Shankar Chandran

Editor’s note: Shankar Chandran, Head of Samsung Catalyst, published this post on LinkedIn recently, and asked us to post it on the SSIC blog.

Even back in 2012, when Jamie Siminoff invented the Ring Video Doorbell, there was really nothing new about security cameras or Wi-Fi connections, much less a doorbell button. But Jamie didn’t just invent a video doorbell; he created a business model that promised to open a door to the digital era of neighborhood watch. And now, with Amazon’s reported $1 billion acquisition of Ring, I’m thrilled to congratulate Jamie and his entire team on behalf of everyone at the Samsung Catalyst Fund.

In our early discussions about investing in Ring, we saw the same potential we look for in all our investments: not just a return on investment, but a mutual strategic benefit. Jamie got the fundamentals right by building the most user-friendly video doorbell yet made. But what made Ring special is that Jamie built on it with a vision for the IoT future of home security, and what made Ring successful is that Jamie’s team executed against that vision to perfection.

As Jamie has pointed out in Ring’s thoroughly clever TV advertising, a full 95 percent of burglaries happen in broad daylight. A would-be burglar might ring your doorbell, and—seeing no one home—head right in. With Ring, you can “answer” the door and have a two-way conversation, in which you can give the impression that you’re home, but busy. Ring’s first product took off right away, and the team soon added a full suite of connected home security devices, from flood lights to alarm systems.

But what first drew us to Ring is that Jamie saw an opportunity to do something much bigger. Ring doesn’t just connect security devices within individual homes, it also makes connections between neighbors. In partnership with other services like NextDoor, the Ring app lets you get real-time alerts from people who live near you. It’s important, because burglars typically don’t target individuals; they target entire neighborhoods. And it works. For instance, in Los Angeles neighborhoods where more than 10 percent of homes added Ring doorbells, crime dropped by 50 percent.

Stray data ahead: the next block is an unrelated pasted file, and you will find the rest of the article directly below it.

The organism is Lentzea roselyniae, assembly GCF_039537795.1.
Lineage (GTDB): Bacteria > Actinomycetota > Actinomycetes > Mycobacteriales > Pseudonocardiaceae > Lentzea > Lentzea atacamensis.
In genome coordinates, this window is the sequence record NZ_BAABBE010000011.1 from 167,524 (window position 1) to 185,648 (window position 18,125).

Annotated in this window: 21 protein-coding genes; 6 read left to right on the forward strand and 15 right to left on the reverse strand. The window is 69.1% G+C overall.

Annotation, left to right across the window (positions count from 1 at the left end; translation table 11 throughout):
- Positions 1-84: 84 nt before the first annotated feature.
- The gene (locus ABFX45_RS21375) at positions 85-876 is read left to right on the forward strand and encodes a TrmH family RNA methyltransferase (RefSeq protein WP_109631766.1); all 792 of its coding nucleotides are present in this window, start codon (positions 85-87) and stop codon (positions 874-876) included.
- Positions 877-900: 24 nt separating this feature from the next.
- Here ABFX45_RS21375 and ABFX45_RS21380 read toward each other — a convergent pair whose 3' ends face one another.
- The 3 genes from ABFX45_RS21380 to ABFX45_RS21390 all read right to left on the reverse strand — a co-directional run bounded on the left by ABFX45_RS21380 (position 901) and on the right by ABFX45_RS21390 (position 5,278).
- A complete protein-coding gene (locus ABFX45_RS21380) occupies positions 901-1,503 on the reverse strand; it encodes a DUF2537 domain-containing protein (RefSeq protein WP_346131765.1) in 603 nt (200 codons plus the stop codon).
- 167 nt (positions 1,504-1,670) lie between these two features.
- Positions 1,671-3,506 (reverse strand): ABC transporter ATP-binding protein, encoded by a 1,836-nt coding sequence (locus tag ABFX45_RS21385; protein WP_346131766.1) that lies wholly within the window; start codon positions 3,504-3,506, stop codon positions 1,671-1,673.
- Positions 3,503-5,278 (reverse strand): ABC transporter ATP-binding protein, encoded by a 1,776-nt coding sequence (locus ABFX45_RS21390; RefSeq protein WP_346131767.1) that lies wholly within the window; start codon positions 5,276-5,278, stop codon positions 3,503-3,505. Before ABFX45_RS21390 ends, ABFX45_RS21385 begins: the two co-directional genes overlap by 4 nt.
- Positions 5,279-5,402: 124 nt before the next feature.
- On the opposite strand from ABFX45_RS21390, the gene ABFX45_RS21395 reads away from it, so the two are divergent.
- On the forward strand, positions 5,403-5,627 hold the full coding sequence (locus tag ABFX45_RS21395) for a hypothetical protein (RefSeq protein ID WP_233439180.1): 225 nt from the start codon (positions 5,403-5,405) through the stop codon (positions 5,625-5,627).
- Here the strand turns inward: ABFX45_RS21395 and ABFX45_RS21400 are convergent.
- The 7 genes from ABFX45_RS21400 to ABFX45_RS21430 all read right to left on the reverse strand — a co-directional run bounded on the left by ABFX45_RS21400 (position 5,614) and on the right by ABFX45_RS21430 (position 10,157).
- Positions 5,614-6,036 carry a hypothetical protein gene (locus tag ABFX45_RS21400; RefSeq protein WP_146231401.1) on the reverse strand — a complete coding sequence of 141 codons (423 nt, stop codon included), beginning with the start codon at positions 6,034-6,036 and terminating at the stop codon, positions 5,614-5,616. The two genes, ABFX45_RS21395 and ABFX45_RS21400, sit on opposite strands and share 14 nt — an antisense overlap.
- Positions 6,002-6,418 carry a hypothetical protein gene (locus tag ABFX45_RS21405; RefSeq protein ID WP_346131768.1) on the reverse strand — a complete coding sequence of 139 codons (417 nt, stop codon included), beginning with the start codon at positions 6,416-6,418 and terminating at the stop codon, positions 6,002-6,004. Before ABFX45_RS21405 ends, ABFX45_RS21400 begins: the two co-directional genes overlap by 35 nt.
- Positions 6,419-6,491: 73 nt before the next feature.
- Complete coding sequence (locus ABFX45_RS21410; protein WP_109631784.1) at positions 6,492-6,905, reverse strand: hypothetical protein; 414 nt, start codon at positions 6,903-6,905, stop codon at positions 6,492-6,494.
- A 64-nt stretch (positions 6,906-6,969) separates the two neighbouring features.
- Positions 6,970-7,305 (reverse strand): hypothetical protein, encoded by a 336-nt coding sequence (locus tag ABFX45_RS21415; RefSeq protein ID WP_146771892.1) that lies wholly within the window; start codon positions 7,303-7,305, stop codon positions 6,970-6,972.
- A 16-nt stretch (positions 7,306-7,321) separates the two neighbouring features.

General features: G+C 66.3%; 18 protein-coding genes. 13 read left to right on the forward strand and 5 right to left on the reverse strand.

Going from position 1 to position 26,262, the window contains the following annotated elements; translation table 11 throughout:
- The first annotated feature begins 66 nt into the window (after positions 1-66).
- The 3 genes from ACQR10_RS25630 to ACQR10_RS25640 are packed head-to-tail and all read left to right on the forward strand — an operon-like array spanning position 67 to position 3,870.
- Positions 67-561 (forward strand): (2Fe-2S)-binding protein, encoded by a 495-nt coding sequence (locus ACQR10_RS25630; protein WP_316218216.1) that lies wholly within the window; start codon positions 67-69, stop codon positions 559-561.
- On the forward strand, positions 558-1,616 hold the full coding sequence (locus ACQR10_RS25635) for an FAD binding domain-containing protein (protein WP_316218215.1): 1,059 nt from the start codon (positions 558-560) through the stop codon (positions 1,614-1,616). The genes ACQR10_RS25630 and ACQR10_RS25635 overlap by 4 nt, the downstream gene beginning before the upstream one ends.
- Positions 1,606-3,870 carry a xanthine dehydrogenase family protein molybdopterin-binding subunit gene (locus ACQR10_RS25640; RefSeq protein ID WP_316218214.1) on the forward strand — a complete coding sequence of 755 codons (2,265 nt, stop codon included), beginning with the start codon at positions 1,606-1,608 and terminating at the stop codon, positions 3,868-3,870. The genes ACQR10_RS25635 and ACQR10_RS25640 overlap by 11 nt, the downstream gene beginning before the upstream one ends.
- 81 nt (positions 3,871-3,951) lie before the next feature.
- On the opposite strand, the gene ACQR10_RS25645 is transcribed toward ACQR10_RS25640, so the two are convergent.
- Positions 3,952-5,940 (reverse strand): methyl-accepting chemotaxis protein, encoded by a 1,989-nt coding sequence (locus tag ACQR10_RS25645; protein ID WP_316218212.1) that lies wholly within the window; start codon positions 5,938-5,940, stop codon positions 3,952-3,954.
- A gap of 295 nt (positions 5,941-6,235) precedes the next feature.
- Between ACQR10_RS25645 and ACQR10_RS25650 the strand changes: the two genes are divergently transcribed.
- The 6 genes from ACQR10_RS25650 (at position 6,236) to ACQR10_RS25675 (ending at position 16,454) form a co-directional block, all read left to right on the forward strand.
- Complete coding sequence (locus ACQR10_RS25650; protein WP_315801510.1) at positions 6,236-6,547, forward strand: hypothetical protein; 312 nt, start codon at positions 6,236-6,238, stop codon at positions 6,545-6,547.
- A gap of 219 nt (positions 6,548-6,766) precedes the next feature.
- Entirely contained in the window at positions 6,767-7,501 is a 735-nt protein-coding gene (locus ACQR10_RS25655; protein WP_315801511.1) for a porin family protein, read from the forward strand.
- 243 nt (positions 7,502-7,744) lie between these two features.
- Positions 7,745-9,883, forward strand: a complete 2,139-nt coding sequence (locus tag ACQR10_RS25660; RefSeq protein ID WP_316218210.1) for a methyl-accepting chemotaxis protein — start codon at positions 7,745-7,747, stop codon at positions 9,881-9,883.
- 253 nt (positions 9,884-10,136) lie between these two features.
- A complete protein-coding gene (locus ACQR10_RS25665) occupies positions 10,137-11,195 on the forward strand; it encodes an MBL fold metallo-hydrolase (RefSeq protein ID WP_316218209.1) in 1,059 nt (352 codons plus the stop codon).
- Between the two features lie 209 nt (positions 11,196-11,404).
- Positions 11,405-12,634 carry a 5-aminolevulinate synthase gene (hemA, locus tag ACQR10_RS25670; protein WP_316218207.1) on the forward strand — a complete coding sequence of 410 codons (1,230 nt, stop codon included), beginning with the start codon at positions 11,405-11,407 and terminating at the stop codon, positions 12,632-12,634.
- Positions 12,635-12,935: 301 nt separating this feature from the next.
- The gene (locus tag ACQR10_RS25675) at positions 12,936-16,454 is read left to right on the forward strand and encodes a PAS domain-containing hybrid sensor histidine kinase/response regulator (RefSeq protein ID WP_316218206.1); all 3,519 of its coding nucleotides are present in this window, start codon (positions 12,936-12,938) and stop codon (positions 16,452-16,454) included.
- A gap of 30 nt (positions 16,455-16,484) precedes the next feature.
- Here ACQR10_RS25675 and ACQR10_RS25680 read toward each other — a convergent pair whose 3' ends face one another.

Ring had the right idea, the right business model, and an amazing team. What’s more, Jamie’s vision dovetailed perfectly with ours at Samsung Catalyst Fund—and Samsung itself—where we take an ecosystem approach to IoT. Samsung believes devices should work well together, even if they’re not made by Samsung.

Ring is one of hundreds of devices compatible with Samsung’s open SmartThings ecosystem, brought together by a single app that lets people create connections and automations that work for them. It means that if someone rings your doorbell, you can answer it on your Samsung Family Hub refrigerator, or your Samsung Smart TV, or on your Galaxy smartphone—just to name a few SmartThings-compatible devices. In this way, Ring represents exactly the type of collaboration that gets us most excited at SCF. It’s more than a smart investment; it’s the beginning of a strategic relationship.

It’s a principle we apply to each of our collaborations with some of the world’s most innovative, disruptive startups, around technologies that have the potential to radically change our world. What animates our fund—and the hundreds of entrepreneurs we work with day in, day out—is not a set of balance sheets, but a set of beliefs: That we’re better able to get a foot in the door on solving the world’s biggest problems when we work together.

The ideas worth pursuing are those that will make a meaningful difference in people’s lives, whether it’s five years from now, or fifty. Ring certainly fits that bill. We’re exceedingly proud of Jamie and his team, and very much looking forward to seeing what Ring does next.